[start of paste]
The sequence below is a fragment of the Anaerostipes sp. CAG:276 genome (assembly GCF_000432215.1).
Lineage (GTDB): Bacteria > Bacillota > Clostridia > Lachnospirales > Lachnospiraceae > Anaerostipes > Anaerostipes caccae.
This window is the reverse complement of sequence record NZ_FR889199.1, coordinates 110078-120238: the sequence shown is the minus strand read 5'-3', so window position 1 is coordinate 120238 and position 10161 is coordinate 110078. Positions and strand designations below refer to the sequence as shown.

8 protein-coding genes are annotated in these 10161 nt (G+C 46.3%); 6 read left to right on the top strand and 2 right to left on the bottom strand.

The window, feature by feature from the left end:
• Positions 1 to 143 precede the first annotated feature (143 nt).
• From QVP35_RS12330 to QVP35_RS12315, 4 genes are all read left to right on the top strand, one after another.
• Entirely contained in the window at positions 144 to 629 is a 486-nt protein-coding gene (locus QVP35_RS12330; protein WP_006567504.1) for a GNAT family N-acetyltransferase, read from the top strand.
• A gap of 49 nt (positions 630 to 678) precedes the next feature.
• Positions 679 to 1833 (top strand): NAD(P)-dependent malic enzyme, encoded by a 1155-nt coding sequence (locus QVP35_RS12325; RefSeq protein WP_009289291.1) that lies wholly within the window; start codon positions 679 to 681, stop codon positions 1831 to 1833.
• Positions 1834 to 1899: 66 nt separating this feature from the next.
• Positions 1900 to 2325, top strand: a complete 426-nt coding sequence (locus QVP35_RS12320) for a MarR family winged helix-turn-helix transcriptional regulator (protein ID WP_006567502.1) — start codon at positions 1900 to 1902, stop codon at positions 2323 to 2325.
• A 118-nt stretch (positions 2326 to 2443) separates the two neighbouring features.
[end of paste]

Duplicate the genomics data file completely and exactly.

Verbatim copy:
The sequence below is a fragment of the Anaerostipes sp. CAG:276 genome (assembly GCF_000432215.1).
Lineage (GTDB): Bacteria > Bacillota > Clostridia > Lachnospirales > Lachnospiraceae > Anaerostipes > Anaerostipes caccae.
This window is the reverse complement of sequence record NZ_FR889199.1, coordinates 110078-120238: the sequence shown is the minus strand read 5'-3', so window position 1 is coordinate 120238 and position 10161 is coordinate 110078. Positions and strand designations below refer to the sequence as shown.

8 protein-coding genes are annotated in these 10161 nt (G+C 46.3%); 6 read left to right on the top strand and 2 right to left on the bottom strand.

The window, feature by feature from the left end:
• Positions 1 to 143 precede the first annotated feature (143 nt).
• From QVP35_RS12330 to QVP35_RS12315, 4 genes are all read left to right on the top strand, one after another.
• Entirely contained in the window at positions 144 to 629 is a 486-nt protein-coding gene (locus QVP35_RS12330; protein WP_006567504.1) for a GNAT family N-acetyltransferase, read from the top strand.
• A gap of 49 nt (positions 630 to 678) precedes the next feature.
• Positions 679 to 1833 (top strand): NAD(P)-dependent malic enzyme, encoded by a 1155-nt coding sequence (locus QVP35_RS12325; RefSeq protein WP_009289291.1) that lies wholly within the window; start codon positions 679 to 681, stop codon positions 1831 to 1833.
• Positions 1834 to 1899: 66 nt separating this feature from the next.
• Positions 1900 to 2325, top strand: a complete 426-nt coding sequence (locus QVP35_RS12320) for a MarR family winged helix-turn-helix transcriptional regulator (protein ID WP_006567502.1) — start codon at positions 1900 to 1902, stop codon at positions 2323 to 2325.
• A 118-nt stretch (positions 2326 to 2443) separates the two neighbouring features.